According to the Environmental Protection Agency, or EPA, people spend an average of 90% of their time indoors. That means the quality of the air inside your home will have a significant impact on how you feel and your overall health. Summer is often looked at as a time when air quality is more challenging to control with the added contaminants from outdoor environmental elements. Consider these nine ways you can easily boost your indoor air quality this summer.
1. Change Your Air Filter
Every central HVAC system has at least one filter that’s part of the system. While the primary job of the filter is to remove airborne contaminants before they enter the system and clog it, it also helps improve air quality. However, the amount of air that passes through it reduces as it gets dirtier, not to mention restricting the air moving through the system and impacting its efficiency.
The best way to remove the maximum number of airborne contaminants is to keep your air filter clean. Plan to check it every month and replace it when it becomes visibly dirty. For the common 1- and 2-inch filter, this is about every 30 to 90 days, depending on the filter type and your air quality. When you do check it, plan to gently vacuum off the dirt that’s on it to help it work effectively longer.
2. Control Humidity
Moisture plays a significant role in your home’s indoor air quality. When it’s too dry, airborne contaminants become lighter and will stay in the air longer. Dry air also causes dry skin while also drying out wood and leather around your home and increasing particles released into the air.
On the other hand, too much moisture creates an environment that’s perfect for various biological contaminants to thrive. You may not even see this, but it could be hidden in your ducts or the recesses of your HVAC system.
The best way to reduce the problems that moisture causes is to control it. The EPA suggests that the ideal indoor humidity is between 30% and 50% relative. Summers around Carrollton have an average humidity between 60% and 70%. Therefore, you may need some additional help to keep the humidity in your home in check, such as a whole-house dehumidifier.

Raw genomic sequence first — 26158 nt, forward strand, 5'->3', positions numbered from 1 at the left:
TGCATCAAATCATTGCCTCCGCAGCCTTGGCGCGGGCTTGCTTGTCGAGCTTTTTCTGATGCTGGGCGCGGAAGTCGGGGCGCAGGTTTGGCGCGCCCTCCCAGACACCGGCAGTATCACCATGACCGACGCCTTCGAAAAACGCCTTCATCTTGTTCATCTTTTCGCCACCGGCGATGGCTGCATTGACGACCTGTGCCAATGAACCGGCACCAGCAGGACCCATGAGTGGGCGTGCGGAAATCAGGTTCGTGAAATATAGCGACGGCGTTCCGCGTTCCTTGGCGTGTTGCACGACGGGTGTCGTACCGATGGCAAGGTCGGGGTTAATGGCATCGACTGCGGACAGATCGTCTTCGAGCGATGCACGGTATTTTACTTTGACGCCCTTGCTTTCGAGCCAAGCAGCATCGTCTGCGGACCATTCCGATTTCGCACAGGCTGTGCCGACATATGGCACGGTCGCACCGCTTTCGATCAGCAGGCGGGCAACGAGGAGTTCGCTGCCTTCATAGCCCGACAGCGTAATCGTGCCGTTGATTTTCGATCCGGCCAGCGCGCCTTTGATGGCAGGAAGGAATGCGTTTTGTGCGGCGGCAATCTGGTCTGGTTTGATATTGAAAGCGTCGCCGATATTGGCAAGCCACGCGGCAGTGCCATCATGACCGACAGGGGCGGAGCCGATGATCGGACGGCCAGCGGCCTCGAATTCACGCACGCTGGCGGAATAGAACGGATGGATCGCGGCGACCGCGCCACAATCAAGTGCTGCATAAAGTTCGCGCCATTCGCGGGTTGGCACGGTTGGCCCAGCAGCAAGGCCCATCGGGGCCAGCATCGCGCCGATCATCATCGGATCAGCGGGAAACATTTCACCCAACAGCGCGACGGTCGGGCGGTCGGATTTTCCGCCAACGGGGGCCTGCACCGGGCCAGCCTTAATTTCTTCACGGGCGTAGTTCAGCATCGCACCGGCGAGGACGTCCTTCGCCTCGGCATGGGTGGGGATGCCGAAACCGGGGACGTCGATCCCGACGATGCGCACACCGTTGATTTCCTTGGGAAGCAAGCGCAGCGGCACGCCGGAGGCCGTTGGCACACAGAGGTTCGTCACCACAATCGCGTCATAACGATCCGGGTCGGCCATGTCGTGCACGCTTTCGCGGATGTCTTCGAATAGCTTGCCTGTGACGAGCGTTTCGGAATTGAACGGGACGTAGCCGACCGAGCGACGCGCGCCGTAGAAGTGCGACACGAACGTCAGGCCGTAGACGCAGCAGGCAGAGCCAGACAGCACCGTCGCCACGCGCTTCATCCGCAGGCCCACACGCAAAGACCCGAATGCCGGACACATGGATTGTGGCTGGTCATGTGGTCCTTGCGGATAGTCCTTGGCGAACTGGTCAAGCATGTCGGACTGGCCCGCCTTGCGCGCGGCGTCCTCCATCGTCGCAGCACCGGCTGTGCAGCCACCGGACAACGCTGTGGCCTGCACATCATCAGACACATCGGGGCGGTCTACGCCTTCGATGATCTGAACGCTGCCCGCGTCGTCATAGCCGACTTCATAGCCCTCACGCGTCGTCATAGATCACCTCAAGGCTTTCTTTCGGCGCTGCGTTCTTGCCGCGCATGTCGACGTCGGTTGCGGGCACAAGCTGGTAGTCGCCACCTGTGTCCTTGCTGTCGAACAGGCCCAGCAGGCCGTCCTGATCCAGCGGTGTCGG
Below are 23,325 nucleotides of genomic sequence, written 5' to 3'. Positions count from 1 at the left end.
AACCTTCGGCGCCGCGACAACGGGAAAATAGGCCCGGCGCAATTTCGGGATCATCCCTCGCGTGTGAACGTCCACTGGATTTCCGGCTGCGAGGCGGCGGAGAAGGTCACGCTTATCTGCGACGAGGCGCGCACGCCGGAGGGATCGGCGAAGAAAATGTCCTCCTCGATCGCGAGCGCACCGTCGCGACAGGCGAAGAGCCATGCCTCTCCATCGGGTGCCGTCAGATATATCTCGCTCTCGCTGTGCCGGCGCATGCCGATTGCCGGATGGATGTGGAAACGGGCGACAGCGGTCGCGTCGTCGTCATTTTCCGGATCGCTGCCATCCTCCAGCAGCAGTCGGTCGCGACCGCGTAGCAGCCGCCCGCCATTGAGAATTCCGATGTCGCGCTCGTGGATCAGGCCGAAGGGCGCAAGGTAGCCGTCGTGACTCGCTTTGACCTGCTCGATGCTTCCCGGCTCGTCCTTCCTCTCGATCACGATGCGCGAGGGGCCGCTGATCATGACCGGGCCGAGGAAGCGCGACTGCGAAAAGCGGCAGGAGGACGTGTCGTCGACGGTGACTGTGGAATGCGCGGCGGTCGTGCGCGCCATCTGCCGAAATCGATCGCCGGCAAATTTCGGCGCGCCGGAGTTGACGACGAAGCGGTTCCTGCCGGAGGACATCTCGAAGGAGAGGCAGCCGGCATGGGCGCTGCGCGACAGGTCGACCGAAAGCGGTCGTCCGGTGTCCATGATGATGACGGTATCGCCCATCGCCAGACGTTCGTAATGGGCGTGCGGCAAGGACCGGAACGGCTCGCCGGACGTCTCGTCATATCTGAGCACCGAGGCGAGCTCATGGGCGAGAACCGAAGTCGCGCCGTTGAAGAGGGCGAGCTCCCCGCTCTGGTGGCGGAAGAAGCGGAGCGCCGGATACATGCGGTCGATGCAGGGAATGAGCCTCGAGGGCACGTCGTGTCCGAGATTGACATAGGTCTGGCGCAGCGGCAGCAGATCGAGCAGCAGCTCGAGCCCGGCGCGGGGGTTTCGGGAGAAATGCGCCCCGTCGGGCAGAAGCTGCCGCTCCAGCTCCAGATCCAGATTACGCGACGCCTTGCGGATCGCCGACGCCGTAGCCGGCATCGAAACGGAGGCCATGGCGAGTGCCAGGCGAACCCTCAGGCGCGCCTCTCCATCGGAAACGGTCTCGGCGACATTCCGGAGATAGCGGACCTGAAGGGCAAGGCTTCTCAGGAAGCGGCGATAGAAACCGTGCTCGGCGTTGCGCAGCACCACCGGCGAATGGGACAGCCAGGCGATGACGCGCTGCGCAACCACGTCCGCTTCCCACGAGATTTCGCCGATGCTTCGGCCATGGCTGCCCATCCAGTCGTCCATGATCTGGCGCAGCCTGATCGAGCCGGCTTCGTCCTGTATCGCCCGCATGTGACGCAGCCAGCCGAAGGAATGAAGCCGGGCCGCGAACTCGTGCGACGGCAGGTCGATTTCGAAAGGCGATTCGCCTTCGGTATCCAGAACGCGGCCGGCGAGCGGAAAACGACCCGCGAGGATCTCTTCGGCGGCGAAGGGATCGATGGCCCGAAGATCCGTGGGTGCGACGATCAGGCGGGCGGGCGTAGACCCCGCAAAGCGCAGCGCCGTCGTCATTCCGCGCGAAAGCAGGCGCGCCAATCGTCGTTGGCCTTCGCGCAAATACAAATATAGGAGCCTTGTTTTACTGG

3. Improve Your Home’s Ventilation
Ventilation is critical for controlling your indoor air quality, but uncontrolled ventilation can further erode your air quality. Don’t be afraid to open your windows and doors to allow air to flow in from the outside. Before doing so, keep an eye on the conditions outside to strategically plan when to open them. Avoid opening your home when there’s an air quality alert or high allergen counts.
Make sure that you use the ventilation fans in your kitchen and bathrooms. This not only helps control humidity but also helps reduce other contaminants from gas appliances.
The other thing you can do is improve the engineered ventilation that’s part of your home. Consider adding something like an energy recovery ventilator, or ERV, to improve the air exchange between your home and the air outside. The added benefit of an ERV is that it minimizes energy loss during ventilation by using a small heat exchanger in the ventilator that transfers heat between the incoming and outgoing air.
4. Reduce Airborne Contaminants
Aside from relying on your air filter, there are some additional steps you can take to reduce the contaminants inside your home. First, stick to a regular cleaning routine that includes vacuuming and dusting. If you have pets, make sure to groom them regularly to reduce the amount of dander they produce. Leave smoking outside, and only use aerosol sprays when you can properly ventilate your home.